Expats in the US face changes under health care reforms

by Ray Clancy on September 25, 2014

Healthcare reforms in the United States mean that expats could see changes, as a new survey shows that many are considering significant changes to the plans they offer employees.

Two thirds of employers said they would be making changes to their health plans next year to rein in costs, according to the survey by human resources firm Mercer.


Two thirds of employers said they would be making changes to their health plans next year to rein in costs

Some 73% said they intend to introduce low cost consumer directed plans to reduce costs, within three years as it is expected that per-employee health benefit costs will rise by an average of 3.9% in 2015.

Cost growth slowed to 2.1% in 2013, a 15 year low, but appears to be edging back up. The projected increase for 2015 reflects actions employers will take to manage cost. If they made no changes to their plans for 2015, they predict cost would rise by 5.9% on average.

However, only 32% of respondents are simply renewing their existing plans without making changes.

‘The average projected increase for 2015 may still be relatively low, but it does not come easily. Employers have to work hard each year to keep cost increases manageable. And health reform is certainly creating new challenges,’ said Tracy Watts, senior partner and Mercer’s National Health Reform Leader.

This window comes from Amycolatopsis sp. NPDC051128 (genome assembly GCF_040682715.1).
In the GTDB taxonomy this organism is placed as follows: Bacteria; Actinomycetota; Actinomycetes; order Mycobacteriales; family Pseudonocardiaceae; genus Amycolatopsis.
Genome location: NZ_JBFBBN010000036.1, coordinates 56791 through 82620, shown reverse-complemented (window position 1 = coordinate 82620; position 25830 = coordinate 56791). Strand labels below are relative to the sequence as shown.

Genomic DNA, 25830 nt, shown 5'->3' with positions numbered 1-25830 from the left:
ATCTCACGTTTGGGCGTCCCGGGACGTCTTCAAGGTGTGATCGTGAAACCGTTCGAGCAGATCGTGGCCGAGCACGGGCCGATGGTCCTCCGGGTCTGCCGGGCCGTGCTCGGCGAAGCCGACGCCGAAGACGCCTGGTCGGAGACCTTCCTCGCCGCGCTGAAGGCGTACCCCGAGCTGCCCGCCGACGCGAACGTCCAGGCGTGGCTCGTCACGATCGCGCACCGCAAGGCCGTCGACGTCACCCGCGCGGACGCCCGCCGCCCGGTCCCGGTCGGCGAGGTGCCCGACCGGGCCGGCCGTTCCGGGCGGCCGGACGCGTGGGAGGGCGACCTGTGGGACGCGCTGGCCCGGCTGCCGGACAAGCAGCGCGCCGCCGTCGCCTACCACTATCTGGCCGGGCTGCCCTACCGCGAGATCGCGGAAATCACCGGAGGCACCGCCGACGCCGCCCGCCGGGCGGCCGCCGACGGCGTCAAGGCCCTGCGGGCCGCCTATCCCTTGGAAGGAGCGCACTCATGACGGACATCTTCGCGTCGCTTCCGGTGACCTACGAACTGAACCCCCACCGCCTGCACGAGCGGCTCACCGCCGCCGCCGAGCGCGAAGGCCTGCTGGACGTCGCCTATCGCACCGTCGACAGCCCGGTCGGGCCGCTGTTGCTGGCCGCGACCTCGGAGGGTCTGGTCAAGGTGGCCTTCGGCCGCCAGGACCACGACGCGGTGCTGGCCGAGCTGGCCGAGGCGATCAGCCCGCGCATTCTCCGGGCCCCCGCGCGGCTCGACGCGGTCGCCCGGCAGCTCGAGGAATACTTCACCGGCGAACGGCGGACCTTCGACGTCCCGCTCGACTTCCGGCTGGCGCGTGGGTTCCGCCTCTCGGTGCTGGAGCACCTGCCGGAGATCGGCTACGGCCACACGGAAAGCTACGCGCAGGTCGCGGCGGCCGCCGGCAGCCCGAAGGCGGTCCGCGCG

Under health reform, a significant number of employer health plan sponsors (22%) are likely to see enrolment grow next year when they are required to open their plans to all employees working 30 or more hours per week.

Some 63% were in compliance before reform was enacted, and 15% made the necessary changes last year for 2014. Among large retail and hospitality businesses, which typically employ many part time workers, 39% will need to extend coverage in 2015.

‘The maths is simple: the more employees you cover, the more you spend. But this additional spending isn’t accounted for when we talk about the low growth in the cost of coverage,’ said Beth Umland, Mercer’s director of research for health and benefits.

While there has been much speculation that employers would reduce staff or cut hours to limit the number of employees becoming eligible in 2015, few of the surveyed employers say they will take either of those routes.

However, many say they will manage schedules more carefully to avoid workers’ occasionally working 30 or more hours in a week or to make it clear to new hires that they will work fewer than 30 hours.

The tax penalty for individuals who do not obtain coverage will rise in 2015, to a minimum penalty of $325 per individual. When this penalty first went into effect in 2014, the minimum amount was only $95, and few employers experienced significant growth in enrolment.

‘But 2015 could be a different story, not just because the penalty is higher, but because many employees will now have the option to enrol who didn’t before,’ explained Watts.

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